Generous Ginge: Astonishing that Mel can be given such development, exposing the ineptitude of the characterisation in the late eighties for the companions. Whilst The Fires of Vulcan and The One Doctor really gave Bonnie Langford something dramatic and fun to play respectively, it’s not until The Juggernauts that she actually has a vehicle to really show what she is capable of. We get to see her surviving on her wits and intelligence in the future, making friends and even pursuing a romance of sorts. You’ve got to watch these geeky redheads; as soon as your back is turned they are up to all sorts! The Juggernaut programmed wouldn’t be at the stage it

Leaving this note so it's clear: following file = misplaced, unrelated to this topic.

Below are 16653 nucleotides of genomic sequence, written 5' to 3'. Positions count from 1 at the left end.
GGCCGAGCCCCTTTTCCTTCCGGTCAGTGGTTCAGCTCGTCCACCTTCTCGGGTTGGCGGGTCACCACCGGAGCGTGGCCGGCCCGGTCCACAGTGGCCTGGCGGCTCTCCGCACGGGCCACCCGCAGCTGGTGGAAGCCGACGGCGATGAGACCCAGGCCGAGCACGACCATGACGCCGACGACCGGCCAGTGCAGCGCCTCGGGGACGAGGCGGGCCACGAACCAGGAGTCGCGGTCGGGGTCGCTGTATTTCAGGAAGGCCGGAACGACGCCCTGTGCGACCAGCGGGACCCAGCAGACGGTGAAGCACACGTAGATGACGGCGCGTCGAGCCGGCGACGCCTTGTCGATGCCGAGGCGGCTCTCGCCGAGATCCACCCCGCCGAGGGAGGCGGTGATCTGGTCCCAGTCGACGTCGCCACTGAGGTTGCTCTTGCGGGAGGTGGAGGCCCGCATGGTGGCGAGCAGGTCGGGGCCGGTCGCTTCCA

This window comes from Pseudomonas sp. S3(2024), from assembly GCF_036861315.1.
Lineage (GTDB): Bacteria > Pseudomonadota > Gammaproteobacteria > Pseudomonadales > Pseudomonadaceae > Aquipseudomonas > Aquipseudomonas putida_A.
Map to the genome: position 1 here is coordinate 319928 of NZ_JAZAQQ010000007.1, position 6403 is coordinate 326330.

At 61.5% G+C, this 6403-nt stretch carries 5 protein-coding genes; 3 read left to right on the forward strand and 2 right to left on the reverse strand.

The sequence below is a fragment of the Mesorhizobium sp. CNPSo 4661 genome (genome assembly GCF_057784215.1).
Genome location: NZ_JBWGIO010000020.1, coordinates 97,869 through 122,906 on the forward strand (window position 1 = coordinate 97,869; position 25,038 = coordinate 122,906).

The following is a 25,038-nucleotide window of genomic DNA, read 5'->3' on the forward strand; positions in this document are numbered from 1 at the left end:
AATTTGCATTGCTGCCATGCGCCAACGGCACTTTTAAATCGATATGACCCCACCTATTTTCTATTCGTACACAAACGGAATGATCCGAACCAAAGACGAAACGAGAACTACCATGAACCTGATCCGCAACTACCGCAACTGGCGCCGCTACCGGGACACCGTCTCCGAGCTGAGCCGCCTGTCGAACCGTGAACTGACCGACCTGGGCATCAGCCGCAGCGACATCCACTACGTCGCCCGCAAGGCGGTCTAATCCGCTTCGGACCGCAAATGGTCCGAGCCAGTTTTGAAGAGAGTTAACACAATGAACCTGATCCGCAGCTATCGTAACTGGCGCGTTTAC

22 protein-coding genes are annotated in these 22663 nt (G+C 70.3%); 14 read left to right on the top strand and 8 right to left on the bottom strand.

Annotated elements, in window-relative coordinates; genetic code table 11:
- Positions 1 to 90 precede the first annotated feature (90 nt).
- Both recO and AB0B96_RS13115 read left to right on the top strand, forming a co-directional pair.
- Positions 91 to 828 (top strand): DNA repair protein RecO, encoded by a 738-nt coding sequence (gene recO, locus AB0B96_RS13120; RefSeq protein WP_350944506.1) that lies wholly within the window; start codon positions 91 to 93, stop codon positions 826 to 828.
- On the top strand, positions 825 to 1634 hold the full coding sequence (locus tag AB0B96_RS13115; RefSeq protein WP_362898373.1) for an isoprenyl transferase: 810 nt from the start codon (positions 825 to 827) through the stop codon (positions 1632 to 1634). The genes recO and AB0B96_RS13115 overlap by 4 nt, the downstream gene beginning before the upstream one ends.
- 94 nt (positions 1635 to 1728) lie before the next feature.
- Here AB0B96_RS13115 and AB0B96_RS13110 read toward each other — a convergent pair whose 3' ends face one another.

is without Mel’s help, despite her ‘primitive’ education. She feels sorry for the Professor not knowing that she is actually working for Davros. Isn’t it amazing how likable Mel is when you tone down her character and let her fit in, Bonnie is really given the chance to be more natural here. Despite wanting to stay on Lethe, the Doctor has shown her the universe and as soon as he turns up again she will have to say goodbye. She admits that working with the Professor has been a welcome break from the Doctor and Davros admits she is a programming specialist. I loved the quiet moment Mel gave Jeff ‘just a kiss…don’t make a fuss’, she likes him. Jeff gives her a music box so when she is off flying around the universe she will have it to remind Mel of him. What I liked about the writing here is that Mel is taken in so much by Davros that she tells the Doctor he is wrong and it feels right that she should say that (unlike, say, Adric in Four to Doomsday when he sounded like a dick for believing Monarch). Hell hath no fury like a Melanie Bush scorned! She’s socialising in a bar, playing games, acting like a normal person! Mel always ensures there is a backdoor in every programme she writes. She’s furious when she realises the Doctor is working with the Daleks. I love it when she gets mad – ‘You will not hurt my friends Davros!’ and turn the Mechanoids on him. Mel is responsible for Davros’ near total emaciation in Remembrance of the Daleks! Her reaction to Jeff’s death is really upsetting; she admits they were almost more than just friends. She breaks down over everything when she gets back to the TARDIS and plays the music box in a solemn last scene.